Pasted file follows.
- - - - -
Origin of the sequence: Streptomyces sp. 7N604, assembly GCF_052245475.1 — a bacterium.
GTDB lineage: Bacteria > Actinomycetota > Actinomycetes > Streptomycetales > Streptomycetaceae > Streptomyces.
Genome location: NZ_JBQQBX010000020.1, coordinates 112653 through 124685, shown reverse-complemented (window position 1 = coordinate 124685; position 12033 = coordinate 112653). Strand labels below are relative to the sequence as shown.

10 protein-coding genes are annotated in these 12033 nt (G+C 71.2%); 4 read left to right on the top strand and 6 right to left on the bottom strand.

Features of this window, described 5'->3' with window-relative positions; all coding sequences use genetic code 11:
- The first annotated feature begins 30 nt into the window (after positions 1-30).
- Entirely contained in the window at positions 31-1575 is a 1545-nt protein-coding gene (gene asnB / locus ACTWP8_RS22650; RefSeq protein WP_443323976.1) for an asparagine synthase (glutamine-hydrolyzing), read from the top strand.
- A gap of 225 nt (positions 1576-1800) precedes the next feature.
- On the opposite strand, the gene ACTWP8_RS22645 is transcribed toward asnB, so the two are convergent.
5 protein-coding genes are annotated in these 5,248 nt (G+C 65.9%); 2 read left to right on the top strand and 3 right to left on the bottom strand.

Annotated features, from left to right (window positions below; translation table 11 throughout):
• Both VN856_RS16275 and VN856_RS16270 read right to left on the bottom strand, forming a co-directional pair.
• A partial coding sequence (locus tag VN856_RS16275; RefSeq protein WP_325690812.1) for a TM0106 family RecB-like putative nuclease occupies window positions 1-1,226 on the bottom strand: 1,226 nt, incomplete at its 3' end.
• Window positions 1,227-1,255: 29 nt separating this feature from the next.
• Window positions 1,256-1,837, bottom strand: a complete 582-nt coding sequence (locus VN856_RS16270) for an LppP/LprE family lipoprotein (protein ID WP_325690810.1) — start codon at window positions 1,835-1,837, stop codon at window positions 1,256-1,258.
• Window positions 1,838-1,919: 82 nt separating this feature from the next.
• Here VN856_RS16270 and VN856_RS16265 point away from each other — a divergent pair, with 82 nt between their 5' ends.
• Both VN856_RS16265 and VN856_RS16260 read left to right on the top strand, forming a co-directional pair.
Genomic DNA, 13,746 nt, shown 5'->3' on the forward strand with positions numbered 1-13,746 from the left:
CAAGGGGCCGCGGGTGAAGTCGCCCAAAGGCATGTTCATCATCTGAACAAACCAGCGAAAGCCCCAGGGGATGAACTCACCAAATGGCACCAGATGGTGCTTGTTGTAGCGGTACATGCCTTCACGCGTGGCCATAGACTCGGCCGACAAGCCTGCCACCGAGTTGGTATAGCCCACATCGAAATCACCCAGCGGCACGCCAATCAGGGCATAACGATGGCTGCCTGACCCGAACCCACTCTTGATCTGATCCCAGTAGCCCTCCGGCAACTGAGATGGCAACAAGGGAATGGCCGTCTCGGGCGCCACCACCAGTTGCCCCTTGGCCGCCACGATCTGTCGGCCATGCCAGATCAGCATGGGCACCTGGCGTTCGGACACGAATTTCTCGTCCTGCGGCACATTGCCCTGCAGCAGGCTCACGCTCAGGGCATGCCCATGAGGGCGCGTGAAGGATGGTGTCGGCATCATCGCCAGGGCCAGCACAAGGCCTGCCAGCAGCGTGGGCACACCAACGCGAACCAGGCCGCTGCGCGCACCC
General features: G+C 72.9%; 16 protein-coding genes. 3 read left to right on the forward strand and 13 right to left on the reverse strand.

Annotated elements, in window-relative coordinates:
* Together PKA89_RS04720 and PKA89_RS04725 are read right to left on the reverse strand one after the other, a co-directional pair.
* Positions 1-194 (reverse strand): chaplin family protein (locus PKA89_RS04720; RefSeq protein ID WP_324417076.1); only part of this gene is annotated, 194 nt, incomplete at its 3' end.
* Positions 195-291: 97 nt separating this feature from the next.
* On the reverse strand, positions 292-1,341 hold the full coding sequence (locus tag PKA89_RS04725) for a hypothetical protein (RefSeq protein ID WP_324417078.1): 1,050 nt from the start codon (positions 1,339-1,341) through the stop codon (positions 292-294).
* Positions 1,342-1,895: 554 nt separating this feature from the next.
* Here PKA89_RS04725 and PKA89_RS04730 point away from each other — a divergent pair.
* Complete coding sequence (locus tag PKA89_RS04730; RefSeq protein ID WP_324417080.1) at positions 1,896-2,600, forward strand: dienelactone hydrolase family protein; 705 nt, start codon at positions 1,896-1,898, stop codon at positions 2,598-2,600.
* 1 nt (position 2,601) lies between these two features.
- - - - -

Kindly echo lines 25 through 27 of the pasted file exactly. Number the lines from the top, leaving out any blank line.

* Positions 195-291: 97 nt separating this feature from the next.
* On the reverse strand, positions 292-1,341 hold the full coding sequence (locus tag PKA89_RS04725) for a hypothetical protein (RefSeq protein ID WP_324417078.1): 1,050 nt from the start codon (positions 1,339-1,341) through the stop codon (positions 292-294).
* Positions 1,342-1,895: 554 nt separating this feature from the next.